Interview, Centre Internationale d'Art Contemporain's tour guides, August 1998
Q: Can you give us an idea of "Spiritual Animal Kingdom"?
Steve Reinke: Sometimes I say its my version of a television variey show. There are three or four musical numbers, comedy skits in the form of monologues, and the little aphorisms are kind of like commercials or bumpers.
Q: Is the voice-over and singing improvised?
SR: No, all the spoken texts are carefully written out. They're delivered in a way that might sound improvised, but the intonations and pauses and everything are carefully planned. And even the singing is practised. (laughs)
Q: Do you consider it a critique of pop culture?
SR: Not at all.
Q: Is it like a diary or a journal?
SR: A lot of the monologues bear resemblance to the autobiographical/confessional modes of the journal or diary. But really, its just a rhetorical ploy. A few of the things I say are true and personal, others are untrue and personal and some of the stuff is just not personal — whether its true or not. I never really went to my doctor to ask for Prozac. Not yet, anyway. (laughs) But maybe I'm just predicting the future — maybe all this stuff will really happen and then it will become a diary in retrospect...
Q: What are you working on now?
SR: I'm working, as always, on a bunch of things. More and more instead of just writing I'm working with sound and fooling around with still images. You know how the full title of this video is "Spiritual Animal Kingdom (incorporating material from 'Sad Disco Fantasia')"? I'm going to make the mirror image —"Sad Disco Fantasia (incorporating material from 'Spiritual Animal Kingdom')."
Q: I notice there's a William Burroughs sample in your video. What is he saying?
SR: "I claim every ghost."
Q: Where is it taken from?
SR: Well I cut it up. He never said that sentence.
Q: So you're using Burrough's cut-up technique?
SR: Not really, though I have in the past. In this case the pieces were arranged purposely rather than randomly. I wasn't looking for a secret or latent meaning, I was actively authoring one, and putting the words in his mouth. I've been working with his voice for a while. I have a bank of him saying over six hundred words and phrases that I fool around with. I've tried to get him to sing along to pop songs, but it never sounded quite right.
Q: Is there a theme that connects all the components together?
SR: No, I'm not aware of there a being a theme.
Q: How did you go about picking the 4 or 5 songs you used? Do they have personal meaning for you?
SR: I did the Kiss song "Beth" first, and I guess it has some personal meaning. I liked it enough to buy the single when I was a young teenager and I'd never bought any Kiss before. I've been working with pop songs from the seventies for a while. I was born in '63 and so they were the songs I first actively consumed. But now I'm going to regress to the 60s. When I was a child I found the Beatle's "Eleanor Rigby" profoundly sad, depressing, disturbing. I'm going to change the words around and sing it myself in an attempt to make it a happy song. Of course my attempt is doomed to failure. And then if you interview me again and ask if the song is personal, I'll just say no, not at all.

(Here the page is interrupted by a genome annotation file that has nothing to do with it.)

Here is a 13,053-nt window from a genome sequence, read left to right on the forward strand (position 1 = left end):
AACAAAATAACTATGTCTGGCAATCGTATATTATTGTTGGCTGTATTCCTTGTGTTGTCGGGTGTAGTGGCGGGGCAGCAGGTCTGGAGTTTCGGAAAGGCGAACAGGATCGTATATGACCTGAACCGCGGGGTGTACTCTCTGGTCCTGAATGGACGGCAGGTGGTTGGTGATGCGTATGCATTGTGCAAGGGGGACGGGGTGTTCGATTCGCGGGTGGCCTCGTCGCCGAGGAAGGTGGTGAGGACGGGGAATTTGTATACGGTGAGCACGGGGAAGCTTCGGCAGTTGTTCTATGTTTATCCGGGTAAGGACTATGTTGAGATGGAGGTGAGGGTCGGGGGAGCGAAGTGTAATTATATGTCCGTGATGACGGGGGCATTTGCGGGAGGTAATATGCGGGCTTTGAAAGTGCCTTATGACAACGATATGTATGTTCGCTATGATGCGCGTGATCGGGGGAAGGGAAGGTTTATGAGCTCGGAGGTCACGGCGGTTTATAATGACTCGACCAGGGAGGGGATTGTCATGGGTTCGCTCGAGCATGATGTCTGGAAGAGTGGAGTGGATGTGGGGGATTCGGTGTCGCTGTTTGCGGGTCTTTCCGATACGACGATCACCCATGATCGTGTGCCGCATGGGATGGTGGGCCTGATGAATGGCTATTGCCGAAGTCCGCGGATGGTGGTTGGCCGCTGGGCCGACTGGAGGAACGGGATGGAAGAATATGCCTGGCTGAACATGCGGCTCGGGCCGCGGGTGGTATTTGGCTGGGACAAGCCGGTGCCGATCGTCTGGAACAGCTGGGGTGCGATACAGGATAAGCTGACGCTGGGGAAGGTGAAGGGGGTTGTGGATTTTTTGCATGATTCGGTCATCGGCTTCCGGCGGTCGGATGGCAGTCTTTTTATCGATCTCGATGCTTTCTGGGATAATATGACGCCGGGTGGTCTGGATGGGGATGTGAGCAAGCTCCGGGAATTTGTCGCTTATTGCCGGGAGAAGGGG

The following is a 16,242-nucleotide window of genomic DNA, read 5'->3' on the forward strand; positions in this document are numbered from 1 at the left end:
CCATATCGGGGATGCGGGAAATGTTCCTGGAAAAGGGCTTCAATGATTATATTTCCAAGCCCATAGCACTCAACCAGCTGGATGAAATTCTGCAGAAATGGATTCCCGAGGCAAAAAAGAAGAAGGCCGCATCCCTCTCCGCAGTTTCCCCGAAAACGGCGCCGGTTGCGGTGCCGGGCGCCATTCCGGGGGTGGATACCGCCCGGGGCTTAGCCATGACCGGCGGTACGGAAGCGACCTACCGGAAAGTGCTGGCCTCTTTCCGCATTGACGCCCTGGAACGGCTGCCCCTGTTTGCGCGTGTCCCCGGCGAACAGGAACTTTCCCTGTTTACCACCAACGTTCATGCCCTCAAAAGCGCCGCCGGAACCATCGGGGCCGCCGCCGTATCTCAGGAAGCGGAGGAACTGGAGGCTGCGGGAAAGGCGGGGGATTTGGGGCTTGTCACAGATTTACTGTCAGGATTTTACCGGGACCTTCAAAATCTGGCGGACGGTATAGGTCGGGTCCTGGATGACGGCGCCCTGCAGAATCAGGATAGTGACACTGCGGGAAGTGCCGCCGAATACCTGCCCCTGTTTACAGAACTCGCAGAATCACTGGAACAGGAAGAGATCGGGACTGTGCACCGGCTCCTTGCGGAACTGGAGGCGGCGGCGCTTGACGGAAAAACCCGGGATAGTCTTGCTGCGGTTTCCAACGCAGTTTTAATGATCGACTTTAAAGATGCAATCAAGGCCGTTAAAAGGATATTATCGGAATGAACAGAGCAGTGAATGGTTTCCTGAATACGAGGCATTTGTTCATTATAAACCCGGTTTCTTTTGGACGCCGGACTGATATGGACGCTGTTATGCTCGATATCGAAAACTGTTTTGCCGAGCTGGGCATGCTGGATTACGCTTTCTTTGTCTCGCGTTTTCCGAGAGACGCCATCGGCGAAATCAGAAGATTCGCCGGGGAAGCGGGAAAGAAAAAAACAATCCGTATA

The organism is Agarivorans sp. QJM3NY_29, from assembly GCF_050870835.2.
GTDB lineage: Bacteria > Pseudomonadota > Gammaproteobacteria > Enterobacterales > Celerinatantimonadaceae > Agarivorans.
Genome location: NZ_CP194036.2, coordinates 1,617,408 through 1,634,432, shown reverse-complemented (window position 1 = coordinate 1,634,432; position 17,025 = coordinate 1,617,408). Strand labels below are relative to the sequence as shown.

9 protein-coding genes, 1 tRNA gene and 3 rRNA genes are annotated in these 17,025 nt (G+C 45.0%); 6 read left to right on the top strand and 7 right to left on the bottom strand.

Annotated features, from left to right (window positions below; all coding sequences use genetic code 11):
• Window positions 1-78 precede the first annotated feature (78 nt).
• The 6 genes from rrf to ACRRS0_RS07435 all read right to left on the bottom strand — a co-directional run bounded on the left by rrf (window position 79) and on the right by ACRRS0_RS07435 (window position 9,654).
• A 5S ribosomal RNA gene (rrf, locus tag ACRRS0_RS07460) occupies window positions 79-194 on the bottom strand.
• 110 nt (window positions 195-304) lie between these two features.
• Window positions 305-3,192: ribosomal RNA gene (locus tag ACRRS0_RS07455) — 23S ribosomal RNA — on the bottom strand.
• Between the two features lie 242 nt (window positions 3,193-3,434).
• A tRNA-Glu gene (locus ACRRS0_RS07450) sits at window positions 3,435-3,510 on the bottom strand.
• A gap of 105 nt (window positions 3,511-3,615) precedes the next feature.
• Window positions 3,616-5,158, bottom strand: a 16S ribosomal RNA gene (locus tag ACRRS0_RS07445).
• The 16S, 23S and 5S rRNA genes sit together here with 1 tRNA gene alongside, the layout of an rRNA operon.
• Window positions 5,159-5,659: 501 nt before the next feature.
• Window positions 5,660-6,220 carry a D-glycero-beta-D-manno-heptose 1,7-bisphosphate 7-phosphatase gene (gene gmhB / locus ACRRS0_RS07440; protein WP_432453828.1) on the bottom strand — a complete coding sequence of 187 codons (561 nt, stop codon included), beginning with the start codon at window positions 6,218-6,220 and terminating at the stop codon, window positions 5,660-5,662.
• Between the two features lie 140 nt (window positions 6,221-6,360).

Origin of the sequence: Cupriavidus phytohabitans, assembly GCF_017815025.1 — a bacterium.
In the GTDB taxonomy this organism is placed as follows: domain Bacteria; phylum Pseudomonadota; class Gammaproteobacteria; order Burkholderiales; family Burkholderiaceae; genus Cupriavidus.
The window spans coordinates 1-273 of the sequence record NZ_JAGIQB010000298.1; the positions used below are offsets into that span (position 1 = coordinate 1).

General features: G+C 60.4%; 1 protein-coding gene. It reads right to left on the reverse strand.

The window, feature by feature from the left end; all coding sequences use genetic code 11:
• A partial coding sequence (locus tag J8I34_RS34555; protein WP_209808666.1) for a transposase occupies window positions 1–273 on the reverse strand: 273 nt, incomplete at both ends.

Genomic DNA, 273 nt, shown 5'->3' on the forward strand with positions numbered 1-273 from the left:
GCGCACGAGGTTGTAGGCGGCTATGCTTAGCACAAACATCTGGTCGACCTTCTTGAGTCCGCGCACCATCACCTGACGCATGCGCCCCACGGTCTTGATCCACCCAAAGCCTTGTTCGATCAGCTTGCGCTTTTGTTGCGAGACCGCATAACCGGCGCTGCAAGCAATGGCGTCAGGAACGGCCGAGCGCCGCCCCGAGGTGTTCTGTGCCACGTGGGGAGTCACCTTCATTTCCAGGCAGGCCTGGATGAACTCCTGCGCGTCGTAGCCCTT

Q: The main themes I noticed are sexual identity and death.
SR: Sure, that stuff is there, but its in almost every narrative. People used to say my work was all about sex. Lately they say its all about death.
Q: What brought you to the musician's brain in that book?
SR: I used to hang out at the Science and Medicine library at the University of Toronto. It was sort of like my studio, because my apartment was very small and this library always has lots of empty desks and great books to browse through. I found the book there and found it rather unbelievable. I've been interested in the process of mourning, how desire impacts the supposedly objective process of doing science, and the history of medicine in general. Here everything was combined in one incredible over-sized book "The Brain of a Pianist." I wasn't sure whether to put that section in the video because its so different from the other components — but really all the sections are so diverse, it seemed to be okay. I think as the video goes on, the type of material it incorporates becomes more idiosyncratic. The spiritual animal kingdom keeps opening up to include more types of creatures and spirits.
Q: Would you say your work is fragmented?
SR: Yes, its very fragmented. Sometimes I'm surprised that the things hang together at all. "The Hundred Videos" was a good structure for me because I could just put anything in it and give it a number and it had a home and seemed to fit. This is the first video since I finished that series that I've been comfortable with the overall structure. Before that, I was trying to make stuff that was more thematically coherent, more of a single piece. Now maybe I'll give up on that, or atleast stop worrying about it.
Q: Who inspires you?
SR: A lot of people. A long time ago, when I didn't know there was such a thing as art, there was Laurie Anderson. "O Superman" taught me that writing could be expanded into other forms. Really, it was like a light bulb. I heard the song and then packed my bags and went to art school. This whole awful mistake can be traced back to her. I would have been safer following Lou Reed.